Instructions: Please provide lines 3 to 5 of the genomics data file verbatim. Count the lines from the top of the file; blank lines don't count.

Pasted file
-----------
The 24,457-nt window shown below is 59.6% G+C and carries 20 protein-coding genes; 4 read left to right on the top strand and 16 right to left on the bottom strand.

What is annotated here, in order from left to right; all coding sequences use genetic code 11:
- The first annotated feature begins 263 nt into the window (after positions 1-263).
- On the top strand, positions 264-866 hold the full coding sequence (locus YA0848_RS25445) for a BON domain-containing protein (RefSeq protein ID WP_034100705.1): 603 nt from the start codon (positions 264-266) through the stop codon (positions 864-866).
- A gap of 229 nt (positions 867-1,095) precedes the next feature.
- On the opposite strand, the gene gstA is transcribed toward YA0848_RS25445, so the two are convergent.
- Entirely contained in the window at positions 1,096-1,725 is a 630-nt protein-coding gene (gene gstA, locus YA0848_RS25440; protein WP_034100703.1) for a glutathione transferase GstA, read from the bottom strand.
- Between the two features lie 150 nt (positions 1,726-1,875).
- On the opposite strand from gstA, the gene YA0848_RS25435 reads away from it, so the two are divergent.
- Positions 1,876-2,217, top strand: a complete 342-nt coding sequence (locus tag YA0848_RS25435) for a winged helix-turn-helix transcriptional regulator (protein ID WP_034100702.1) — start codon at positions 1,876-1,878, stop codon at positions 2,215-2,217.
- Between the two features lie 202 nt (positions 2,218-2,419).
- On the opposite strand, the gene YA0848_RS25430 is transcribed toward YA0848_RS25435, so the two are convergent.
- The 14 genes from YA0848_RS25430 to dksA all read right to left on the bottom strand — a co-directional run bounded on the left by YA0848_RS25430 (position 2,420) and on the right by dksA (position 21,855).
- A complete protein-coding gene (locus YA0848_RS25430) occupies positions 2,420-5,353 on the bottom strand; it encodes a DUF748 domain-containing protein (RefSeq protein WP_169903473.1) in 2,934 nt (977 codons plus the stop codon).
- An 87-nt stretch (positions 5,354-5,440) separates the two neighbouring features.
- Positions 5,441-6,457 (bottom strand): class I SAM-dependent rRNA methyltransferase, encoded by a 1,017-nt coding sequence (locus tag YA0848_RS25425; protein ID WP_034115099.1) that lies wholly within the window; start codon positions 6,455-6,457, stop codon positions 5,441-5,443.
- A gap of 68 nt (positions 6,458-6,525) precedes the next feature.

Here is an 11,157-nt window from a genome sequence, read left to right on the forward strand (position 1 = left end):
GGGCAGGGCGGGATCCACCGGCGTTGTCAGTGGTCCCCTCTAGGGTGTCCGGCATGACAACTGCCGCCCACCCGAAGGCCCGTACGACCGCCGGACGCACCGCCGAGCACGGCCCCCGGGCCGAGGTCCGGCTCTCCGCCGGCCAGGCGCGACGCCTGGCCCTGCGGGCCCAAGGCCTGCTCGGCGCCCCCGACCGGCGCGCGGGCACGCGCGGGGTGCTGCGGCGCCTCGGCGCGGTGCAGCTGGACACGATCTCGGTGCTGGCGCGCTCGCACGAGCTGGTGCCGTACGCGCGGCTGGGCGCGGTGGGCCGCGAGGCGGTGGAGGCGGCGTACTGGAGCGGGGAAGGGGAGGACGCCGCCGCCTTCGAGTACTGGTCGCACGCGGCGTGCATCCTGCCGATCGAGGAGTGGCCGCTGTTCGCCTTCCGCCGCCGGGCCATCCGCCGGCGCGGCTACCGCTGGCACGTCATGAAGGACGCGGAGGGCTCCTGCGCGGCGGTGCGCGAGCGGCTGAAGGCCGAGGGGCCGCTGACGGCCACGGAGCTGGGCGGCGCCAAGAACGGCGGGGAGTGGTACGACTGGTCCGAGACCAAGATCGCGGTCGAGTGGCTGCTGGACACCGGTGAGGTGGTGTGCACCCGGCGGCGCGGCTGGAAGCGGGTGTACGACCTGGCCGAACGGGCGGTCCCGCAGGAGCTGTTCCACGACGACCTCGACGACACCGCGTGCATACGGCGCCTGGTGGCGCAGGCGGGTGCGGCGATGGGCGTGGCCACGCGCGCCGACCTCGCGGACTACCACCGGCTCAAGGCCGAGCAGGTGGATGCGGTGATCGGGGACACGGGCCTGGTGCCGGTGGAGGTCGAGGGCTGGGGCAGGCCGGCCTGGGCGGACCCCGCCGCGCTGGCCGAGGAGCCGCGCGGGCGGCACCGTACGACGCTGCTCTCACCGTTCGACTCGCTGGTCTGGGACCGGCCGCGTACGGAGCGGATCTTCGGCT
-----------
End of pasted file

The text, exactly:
- The first annotated feature begins 263 nt into the window (after positions 1-263).
- On the top strand, positions 264-866 hold the full coding sequence (locus YA0848_RS25445) for a BON domain-containing protein (RefSeq protein ID WP_034100705.1): 603 nt from the start codon (positions 264-266) through the stop codon (positions 864-866).
- A gap of 229 nt (positions 867-1,095) precedes the next feature.